Sunday, September 25, 2011

Where’s your Source

Parshat Ha’azinu
D’varim 32:1 – 52
3 Tishrei 5772 / Sept. 1, 2011

Where’s your Source
by Zvi Bellin, MHHQ

In this week’s parsha Moshe tells a story about a nation that reaches a state of such high prosperity that they ultimately become corrupt and turn away from the source of their blessing. Enough said for a powerful teaching from the Torah. Don’t you think?

This story can be seen in many different areas of bounty. The immensity of resources that the Earth has provided have been reaped to the point of depletion. Our advanced intellectual concepts of rules and regulations have been used to control and oppress. A rich global market has come to support child and abusive labor practices. Moshe definitely knew what he was talking about. And such disconnection and injustice, according to Moshe, can only breed further dis-integration.

The nation that Moshe is talking about is named Yeshurun. And it is a lesser known nickname for Israel. They both start with the same three letters – Yud (י), Shin/Sin (ש), and Reish (ר). These are the route letters for the word forward or straight. Also upright, as in upright action, meaning moral or righteous – in line with certain values. Here is my take on the name difference. In Yisrael we are Yashar with El – Straight with G-d, or maybe the Upright of G-d. In Yeshurun we are Yashar with ?? – We have lost connection with the source of our blessing. We hold our heads up high with pride with nothing to counterbalance us towards humbleness.

One of the main themes of Rosh Hashana and Yom Kippur is remembering that G-d is king over the universe. I do not really connect with this image. To me G-d as an external ruler simply does not compute. What does speak to me though is a reminder that there is something greater than my personal limited self. This holiday season we can coronate social, global, and spiritual responsibility.

Monday, September 19, 2011

Choose Life

Shabbat Nitzavim-Vayelech
D’varim  29:9 – 31:30
25 Elul 5771 / September 23-24

Choose Life
by Laura W, MH London Alumni

'Choose life. Choose a job. Choose a career. Choose a family....But why would I want to do a thing like that? I chose not to choose life: I chose something else. And the reasons? There are no reasons. Who needs reasons when you've got heroin? (Film: 'Trainspotting' Danny Boyle1996)

In this week’s parshah, Moses told the Israelites "I have set before you life and goodness, and death and evil; in that I command you this day to love G-d, to walk in His ways and to keep His commandments... Life and death I have set before you, blessing and curse. And you shall choose life."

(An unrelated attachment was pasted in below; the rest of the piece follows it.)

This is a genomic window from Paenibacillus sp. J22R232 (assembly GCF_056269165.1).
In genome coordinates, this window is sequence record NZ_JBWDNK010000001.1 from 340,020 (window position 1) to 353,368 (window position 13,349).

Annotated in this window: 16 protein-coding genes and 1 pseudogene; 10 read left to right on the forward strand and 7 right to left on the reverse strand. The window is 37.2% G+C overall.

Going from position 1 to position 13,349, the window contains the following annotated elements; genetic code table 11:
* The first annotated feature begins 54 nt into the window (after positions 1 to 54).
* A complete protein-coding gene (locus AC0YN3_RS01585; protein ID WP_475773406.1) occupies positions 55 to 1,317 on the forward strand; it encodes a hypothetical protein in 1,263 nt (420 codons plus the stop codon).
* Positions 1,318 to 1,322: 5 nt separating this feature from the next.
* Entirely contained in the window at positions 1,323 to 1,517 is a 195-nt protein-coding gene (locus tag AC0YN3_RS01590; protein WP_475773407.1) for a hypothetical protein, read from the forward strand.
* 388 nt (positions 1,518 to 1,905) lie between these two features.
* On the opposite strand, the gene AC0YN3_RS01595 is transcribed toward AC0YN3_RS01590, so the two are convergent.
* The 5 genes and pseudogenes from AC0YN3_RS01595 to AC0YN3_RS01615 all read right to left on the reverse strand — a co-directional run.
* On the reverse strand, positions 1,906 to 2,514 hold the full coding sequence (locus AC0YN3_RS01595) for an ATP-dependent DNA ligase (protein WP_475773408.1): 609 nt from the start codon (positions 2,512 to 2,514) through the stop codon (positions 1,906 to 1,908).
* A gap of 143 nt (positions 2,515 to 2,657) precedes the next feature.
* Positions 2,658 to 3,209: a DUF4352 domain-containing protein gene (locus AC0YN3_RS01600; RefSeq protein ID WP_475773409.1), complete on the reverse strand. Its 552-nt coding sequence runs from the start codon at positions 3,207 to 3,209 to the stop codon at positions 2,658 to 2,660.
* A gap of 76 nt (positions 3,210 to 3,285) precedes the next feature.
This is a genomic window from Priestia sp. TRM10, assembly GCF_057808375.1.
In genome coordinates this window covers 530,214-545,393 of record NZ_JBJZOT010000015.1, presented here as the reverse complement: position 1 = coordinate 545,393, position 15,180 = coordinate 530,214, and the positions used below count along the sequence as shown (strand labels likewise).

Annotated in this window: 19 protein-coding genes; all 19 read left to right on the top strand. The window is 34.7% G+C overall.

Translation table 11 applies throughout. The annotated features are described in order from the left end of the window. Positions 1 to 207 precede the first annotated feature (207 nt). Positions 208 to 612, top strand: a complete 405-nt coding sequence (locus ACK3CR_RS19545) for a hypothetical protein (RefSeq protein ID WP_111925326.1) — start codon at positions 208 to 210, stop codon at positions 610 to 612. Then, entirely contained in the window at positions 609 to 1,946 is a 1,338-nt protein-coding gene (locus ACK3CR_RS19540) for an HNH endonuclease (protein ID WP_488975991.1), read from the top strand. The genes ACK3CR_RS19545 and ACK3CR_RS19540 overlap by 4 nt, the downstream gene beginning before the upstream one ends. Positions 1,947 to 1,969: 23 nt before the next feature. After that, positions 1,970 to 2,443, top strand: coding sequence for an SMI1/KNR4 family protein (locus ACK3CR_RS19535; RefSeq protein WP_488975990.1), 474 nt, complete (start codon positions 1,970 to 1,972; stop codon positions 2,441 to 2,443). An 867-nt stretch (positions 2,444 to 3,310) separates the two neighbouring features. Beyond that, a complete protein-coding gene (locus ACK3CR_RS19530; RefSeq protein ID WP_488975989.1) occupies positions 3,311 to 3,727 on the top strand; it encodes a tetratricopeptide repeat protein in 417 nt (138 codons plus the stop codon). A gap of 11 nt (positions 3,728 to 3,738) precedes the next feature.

But how do we choose life? How do we let go of unhealthy addictions which distract us and take us further away from G-d. What is our personal 'Heroin' which is holding us back? 

According to the Talmud the first human was created on Rosh Hashana and it is here that we find a hint to the answer in the name Adam. The word Adam is made up of Aleph (א) the value of one, and Dam (דם) which means blood. G-d is One but our challenge as humans is that we are constantly being pulled in two directions upwards by the Aleph towards the infinite/ spiritual (Life) and downwards by the physical/ limited (Death).

Addiction can be described as 'continued involvement with a substance or activity despite the negative consequences associated with it' (Wikipedia). There are many things that start out easy but can trap us when we reach a point where it is no longer a choice. This can range from something that is seemingly trivial and subtle as not recycling efficiently to an extreme, as in Renton's case from Trainspotting, a potentially fatal drug habit.

Elul is the time to let go of our addictions. My blessing to everyone is to be able to take the opportunity of Rosh Hashana to develop healthier habits as individuals and as communities. I hope that this year we can take a big global humanitarian step towards G-d and bless ourselves with the choice of life.

Monday, September 12, 2011

Protecting the Blind

Parshat Ki Tavo
D’varim 26:1 – 29:8
18 Elul 5771 / September 16-17

Protecting the Blind
by Rabbi Dan Horwitz, MH Mid-West Regional Director and Chaplain

“Cursed be the one who misdirects a blind person on his way.” 
Devarim 27:18

In this week’s Torah portion, Ki Tavo, the Children of Israel learn of the various blessings and curses that await them (depending on their commitment to God) as they prepare to enter the Promised Land.  One of these curses, shared above, involves taking advantage of the blind.  The Torah often goes out of its way to mention the blind when listing those peoples potentially oppressed by the greater community.  For example, in Leviticus 19:14, in the portion of Kedoshim, we learn that one shall not “place a stumbling block before the blind.”